The state’s attorney general, Steve Marshall, said he would not prosecute clinics or families pursuing IVF under the ruling. But the uncharted legal territory created by the decision has left providers worried about facing civil lawsuits or even criminal penalties.

Dr. Jared Robins, CEO of the American Society for Reproductive Medicine, said Marshall’s promise provides little assurance for Alabama providers. He said clinics in neighboring states like Georgia and Tennessee are prepared to start taking in patients from Alabama, even though many are at capacity themselves.

“I’ve been a fertility doctor for more than 25 years, that devotion, holding our patients’ hands, that’s a really important part of our identity,” he said. “Those doctors are really worried, not for themselves, but for what’s going to happen to all of these patients.”

Multiple women at the roundtable had complex medical circumstances that put them on tight timelines and made it impossible or impractical to seek care elsewhere.

Elizabeth Goldman, who was born without a uterus due to a rare condition, was the 36th patient in the United States to receive a uterine transplant. After she and her husband moved from Mobile to Birmingham to get treatment at UAB, she was able to conceive and give birth to her daughter, Zari Grace, with her transplanted uterus. But because of the intense regimen of transplant medications required, she can carry only two pregnancies with it.

“The plan was always to gear up for another embryo transfer around the six-month mark, which would be April, and that’s basically at a standstill,” Goldman said. “My whole entire life, my whole journey revolves around IVF and being able to do another embryo transfer.”

Dr. Rachel Charles, an internal medicine doctor who has lupus, described the grueling medical regimen she went through to undergo IVF and prepare for an embryo transfer. In February, she decided to take a break from the daily hormone injections instead of proceeding with an embryo transfer.

“We did not do the transfer in February. And we were going to do the transfer at the end of March — and here we are,” she said.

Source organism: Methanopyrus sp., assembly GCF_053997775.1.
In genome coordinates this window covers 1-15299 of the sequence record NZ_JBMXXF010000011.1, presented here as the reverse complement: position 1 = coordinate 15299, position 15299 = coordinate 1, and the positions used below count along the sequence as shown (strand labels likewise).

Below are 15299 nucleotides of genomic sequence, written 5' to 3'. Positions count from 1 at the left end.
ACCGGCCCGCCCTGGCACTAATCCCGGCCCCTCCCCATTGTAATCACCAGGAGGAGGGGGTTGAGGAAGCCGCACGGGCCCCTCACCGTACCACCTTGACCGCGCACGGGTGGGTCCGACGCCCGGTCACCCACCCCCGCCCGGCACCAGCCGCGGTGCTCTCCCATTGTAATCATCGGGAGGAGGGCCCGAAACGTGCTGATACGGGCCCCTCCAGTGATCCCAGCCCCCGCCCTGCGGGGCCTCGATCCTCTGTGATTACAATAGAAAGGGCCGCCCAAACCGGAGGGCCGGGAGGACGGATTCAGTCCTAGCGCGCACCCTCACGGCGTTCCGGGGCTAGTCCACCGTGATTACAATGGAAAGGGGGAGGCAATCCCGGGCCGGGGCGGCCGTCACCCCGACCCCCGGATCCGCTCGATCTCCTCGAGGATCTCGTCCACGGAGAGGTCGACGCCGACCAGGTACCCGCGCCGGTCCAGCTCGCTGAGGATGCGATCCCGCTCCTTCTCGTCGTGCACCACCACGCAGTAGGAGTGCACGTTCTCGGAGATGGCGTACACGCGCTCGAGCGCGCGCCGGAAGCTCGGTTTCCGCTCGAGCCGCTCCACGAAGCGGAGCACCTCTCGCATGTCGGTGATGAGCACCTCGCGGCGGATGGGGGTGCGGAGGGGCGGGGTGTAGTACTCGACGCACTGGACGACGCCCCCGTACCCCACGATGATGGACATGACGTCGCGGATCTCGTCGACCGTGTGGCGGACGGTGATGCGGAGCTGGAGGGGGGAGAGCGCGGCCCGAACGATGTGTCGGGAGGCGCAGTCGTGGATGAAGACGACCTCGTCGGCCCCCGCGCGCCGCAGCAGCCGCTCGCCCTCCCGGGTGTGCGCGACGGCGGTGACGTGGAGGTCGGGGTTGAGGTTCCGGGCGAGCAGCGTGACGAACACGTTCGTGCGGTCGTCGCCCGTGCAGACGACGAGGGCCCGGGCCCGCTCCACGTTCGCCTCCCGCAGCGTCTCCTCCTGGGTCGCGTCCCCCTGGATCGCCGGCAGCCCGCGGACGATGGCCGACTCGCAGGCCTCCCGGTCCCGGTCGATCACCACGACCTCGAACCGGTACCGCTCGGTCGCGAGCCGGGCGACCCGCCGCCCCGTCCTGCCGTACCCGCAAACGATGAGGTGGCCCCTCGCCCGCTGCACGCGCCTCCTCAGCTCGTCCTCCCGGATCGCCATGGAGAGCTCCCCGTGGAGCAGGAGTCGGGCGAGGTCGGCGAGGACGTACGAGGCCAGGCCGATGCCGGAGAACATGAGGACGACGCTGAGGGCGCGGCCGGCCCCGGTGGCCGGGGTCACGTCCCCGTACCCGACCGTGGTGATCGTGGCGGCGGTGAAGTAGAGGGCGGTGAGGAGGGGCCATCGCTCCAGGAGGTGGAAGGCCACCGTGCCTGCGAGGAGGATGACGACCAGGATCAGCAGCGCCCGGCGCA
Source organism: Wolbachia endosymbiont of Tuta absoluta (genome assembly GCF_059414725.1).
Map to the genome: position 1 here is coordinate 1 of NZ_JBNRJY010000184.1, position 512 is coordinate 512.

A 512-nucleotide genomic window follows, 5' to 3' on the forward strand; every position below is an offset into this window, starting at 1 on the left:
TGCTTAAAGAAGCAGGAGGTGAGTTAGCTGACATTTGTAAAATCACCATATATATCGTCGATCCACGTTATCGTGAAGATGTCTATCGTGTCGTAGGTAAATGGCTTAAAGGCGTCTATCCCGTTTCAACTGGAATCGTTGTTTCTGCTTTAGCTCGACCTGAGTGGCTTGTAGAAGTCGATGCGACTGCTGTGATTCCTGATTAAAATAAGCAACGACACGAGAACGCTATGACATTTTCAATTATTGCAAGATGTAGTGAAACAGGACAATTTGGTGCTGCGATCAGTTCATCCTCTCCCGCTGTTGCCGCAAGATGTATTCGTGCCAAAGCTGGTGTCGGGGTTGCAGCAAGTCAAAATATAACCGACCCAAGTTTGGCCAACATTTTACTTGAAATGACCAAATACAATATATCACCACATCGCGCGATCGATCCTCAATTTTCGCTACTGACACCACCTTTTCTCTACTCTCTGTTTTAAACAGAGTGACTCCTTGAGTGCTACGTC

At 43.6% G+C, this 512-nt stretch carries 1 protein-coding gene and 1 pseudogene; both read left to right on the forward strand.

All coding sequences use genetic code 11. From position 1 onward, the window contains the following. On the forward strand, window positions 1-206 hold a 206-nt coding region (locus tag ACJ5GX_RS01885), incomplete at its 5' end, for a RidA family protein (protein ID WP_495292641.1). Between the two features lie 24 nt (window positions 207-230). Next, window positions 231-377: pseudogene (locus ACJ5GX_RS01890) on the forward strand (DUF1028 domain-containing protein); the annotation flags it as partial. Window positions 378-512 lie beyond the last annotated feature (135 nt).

Rebecca Mathews, a 36-year-old mother of two children conceived through IVF, told The 19th in an interview earlier Tuesday that she reacted with a mix of shock and anger when she heard news of the decision. She has a remaining frozen embryo and hasn’t yet decided how to proceed.

“We had options and we only had time, and now we don’t have either of those,” Mathews said.

Julie Cohen shows off a photo of her twins, Gideon and Levi
Julie Cohen shows off her twins, Gideon and Levi, who were born thanks to IVF. She was at a panel discussion hosted by Health and Human Services Secretary Xavier Becerra on February 27, 2024, in Birmingham, Ala.
(Butch Dill/AP)


Absent federal legislation, it’s unclear what actions the Biden administration could take in response to the Alabama decision. Becerra argued federal legislation restoring Roe would be the only solution at the national level to protecting IVF and reproductive rights.

“There’s nothing that comes to mind to me that the Biden administration could do other than sort of draw political attention to this,” said Sonia Suter, a legal professor and bioethicist at George Washington University. “It’s really a state issue. And the state is entitled to reach this conclusion.”

Former Democratic Sen. Doug Jones, who was present at the Tuesday roundtable, agreed.